Introduction to Cost Benefit Analysis

Course Presenter: :
Joanne Leung, Ministry of Transport
Kirsten Jensen, NZ Treasury

Date/Time:
Monday, 4th of October
Thursday, 7th of October
Monday, 11th of October
Thursday, 14th of October
Monday, 18th of October

All sessions run from 9am until 1pm

Location: The Treasury, Level 3, 1 Terrace, Wellington.

Description

Many public policy decisions involve balancing costs and benefits. Cost-benefit analysis provides a structured framework for comparing costs to benefits and analysing which are greater overall. The objective of this course is to provide participants with an appreciation of that framework, gain a broad understanding of the economic theory that underlies cost-benefit analysis, as well as the specific quantitative steps necessary to execute a cost-benefit analysis.

Course Learning Objectives

On completion of this course, participants should be able to:
• identify when a policy question or issue would benefit from cost-benefit analysis;
• where appropriate, to translate a generic statement of a policy question or issue into a properly framed cost-benefit analysis;
• appreciate how costs and benefits that occur over time should be handled, including discussion of the choice and application of a discount rate;
• aware of the methods for quantifying costs and benefits that are not immediately measurable in economic terms and their roles in cost-benefit analysis;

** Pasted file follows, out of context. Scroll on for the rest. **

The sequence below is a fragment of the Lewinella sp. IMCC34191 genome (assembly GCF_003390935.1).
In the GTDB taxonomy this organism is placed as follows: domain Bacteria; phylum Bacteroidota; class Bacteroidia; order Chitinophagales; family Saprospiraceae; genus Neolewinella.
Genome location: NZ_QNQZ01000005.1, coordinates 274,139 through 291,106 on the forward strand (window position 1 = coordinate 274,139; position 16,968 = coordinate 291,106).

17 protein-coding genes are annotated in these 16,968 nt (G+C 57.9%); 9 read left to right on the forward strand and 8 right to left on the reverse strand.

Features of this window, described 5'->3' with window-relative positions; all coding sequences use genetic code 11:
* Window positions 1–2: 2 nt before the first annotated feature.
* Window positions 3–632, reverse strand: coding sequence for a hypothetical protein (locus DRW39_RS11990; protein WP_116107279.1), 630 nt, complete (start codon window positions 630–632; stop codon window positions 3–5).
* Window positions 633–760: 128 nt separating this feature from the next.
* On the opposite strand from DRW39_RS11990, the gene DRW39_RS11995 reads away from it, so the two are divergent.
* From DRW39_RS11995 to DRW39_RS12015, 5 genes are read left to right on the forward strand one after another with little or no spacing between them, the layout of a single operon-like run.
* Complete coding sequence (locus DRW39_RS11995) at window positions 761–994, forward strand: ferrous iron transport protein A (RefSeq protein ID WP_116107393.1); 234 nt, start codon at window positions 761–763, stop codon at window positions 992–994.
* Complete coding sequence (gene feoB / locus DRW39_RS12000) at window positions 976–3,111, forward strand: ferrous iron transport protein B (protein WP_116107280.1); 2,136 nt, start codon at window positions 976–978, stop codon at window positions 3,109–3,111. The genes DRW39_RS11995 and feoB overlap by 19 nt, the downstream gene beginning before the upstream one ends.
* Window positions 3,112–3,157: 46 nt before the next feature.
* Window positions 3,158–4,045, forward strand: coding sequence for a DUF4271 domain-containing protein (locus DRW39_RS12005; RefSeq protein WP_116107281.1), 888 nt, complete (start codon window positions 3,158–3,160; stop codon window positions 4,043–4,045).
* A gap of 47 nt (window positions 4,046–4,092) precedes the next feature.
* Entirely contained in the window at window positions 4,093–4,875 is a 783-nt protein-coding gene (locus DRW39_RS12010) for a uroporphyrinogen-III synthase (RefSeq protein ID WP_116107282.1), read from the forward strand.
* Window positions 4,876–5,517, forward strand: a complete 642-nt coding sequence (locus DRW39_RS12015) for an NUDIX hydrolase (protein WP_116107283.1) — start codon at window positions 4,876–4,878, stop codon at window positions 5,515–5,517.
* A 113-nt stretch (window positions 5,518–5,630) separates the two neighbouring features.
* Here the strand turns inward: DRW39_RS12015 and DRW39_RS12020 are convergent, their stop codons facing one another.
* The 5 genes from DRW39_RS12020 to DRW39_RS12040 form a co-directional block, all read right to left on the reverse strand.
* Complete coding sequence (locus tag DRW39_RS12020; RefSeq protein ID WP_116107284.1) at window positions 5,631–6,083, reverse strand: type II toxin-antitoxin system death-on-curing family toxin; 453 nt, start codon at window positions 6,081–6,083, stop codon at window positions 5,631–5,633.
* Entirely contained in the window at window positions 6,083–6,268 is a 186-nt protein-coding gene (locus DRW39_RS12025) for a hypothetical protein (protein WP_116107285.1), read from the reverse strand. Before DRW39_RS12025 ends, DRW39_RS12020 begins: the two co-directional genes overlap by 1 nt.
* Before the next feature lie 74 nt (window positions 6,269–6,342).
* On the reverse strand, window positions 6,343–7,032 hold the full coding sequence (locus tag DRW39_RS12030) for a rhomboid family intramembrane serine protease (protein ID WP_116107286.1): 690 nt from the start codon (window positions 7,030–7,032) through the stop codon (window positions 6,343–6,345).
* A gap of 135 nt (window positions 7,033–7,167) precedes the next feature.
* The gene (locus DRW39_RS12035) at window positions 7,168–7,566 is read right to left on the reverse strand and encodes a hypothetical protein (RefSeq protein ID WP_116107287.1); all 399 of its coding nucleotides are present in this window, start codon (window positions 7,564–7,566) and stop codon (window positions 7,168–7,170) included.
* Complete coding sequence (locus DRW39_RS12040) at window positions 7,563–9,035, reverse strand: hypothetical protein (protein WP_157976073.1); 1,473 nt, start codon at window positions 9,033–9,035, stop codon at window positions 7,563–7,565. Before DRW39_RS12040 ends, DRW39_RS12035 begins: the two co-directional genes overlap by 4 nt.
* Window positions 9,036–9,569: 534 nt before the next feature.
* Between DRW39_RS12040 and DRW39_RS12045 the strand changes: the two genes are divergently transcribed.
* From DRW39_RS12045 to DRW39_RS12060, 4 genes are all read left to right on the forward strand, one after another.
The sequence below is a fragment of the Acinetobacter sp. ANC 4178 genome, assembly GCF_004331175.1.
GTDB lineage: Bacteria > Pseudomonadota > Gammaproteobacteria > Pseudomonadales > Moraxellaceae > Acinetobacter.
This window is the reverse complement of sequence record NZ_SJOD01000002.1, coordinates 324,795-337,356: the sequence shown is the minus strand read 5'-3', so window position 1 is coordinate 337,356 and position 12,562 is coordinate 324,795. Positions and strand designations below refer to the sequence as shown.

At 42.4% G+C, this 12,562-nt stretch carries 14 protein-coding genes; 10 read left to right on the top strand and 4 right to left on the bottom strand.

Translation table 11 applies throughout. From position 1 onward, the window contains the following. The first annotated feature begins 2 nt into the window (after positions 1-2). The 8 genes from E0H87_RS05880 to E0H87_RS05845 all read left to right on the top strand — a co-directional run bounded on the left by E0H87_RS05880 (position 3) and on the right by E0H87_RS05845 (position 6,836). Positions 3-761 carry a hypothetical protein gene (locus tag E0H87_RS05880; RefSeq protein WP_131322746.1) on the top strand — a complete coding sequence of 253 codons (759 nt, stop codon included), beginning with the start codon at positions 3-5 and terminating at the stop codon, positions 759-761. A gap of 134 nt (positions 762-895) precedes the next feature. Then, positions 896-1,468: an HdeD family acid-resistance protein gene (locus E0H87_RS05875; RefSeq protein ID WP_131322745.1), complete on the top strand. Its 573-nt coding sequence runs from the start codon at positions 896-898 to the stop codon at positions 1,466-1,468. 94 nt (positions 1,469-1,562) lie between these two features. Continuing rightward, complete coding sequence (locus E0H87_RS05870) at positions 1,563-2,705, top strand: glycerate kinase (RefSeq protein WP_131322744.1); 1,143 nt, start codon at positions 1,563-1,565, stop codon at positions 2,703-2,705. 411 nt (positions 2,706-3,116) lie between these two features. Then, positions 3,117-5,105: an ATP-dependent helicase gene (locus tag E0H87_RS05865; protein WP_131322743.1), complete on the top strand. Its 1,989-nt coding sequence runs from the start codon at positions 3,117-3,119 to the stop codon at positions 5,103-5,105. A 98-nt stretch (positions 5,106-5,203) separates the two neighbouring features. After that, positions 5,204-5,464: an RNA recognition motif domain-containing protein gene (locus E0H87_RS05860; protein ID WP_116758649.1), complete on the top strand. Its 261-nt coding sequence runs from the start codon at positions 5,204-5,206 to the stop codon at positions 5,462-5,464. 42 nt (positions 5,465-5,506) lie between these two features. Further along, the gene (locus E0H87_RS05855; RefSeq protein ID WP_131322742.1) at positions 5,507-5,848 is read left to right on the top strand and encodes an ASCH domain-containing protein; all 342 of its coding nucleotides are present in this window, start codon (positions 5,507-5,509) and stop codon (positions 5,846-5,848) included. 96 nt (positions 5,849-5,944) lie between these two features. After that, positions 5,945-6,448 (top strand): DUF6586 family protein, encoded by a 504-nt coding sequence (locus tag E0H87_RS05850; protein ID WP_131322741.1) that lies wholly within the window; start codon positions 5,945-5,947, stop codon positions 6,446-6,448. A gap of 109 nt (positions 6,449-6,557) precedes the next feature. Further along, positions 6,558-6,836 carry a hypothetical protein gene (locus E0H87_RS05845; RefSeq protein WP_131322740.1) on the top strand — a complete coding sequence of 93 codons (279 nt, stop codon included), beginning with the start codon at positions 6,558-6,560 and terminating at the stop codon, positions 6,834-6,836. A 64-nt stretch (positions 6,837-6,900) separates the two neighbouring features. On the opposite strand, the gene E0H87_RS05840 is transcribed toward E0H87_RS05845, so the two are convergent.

• recognise and appropriately incorporate costs and benefits that are not possible to quantify;
• present the results of cost-benefit analysis to decision-makers in an effective manner (including how to complete NZ Treasury’s template).

Session outline and delivery

Day 1
Introduction and learning objectives
Structure of a cost-benefit analysis (CBA)
The roles of CBA in policy development process
Framing a cost-benefit analysis
Day 2
Components of a cost-benefit analysis
Intervention logic mapping
Identifying cost and benefit items
Carrying out a qualitative cost-benefit analysis
Day 3
Overview of valuation of costs and benefits
Sourcing cost and benefit values
Key steps to carry out a quantitative cost-benefit analysis
Day 4
Handling costs and benefits over time
Treatment of uncertainty
Presentation of analysis, results and recommendation
Day 5
Practical application of the CBAx tool

Target audience and assumed background

This course will be most helpful to policy advisors who need to understand the basic mechanics of a cost-benefit analysis, to conduct or be able to critically review cost-benefit analyses done by others.
No previous knowledge of economics is assumed. Some familiarity with economic thinking and terminologies would be helpful.

Course Costs

This course is provided by the Government Economics Network (GEN) at a cost of $300 plus GST per person.

Menu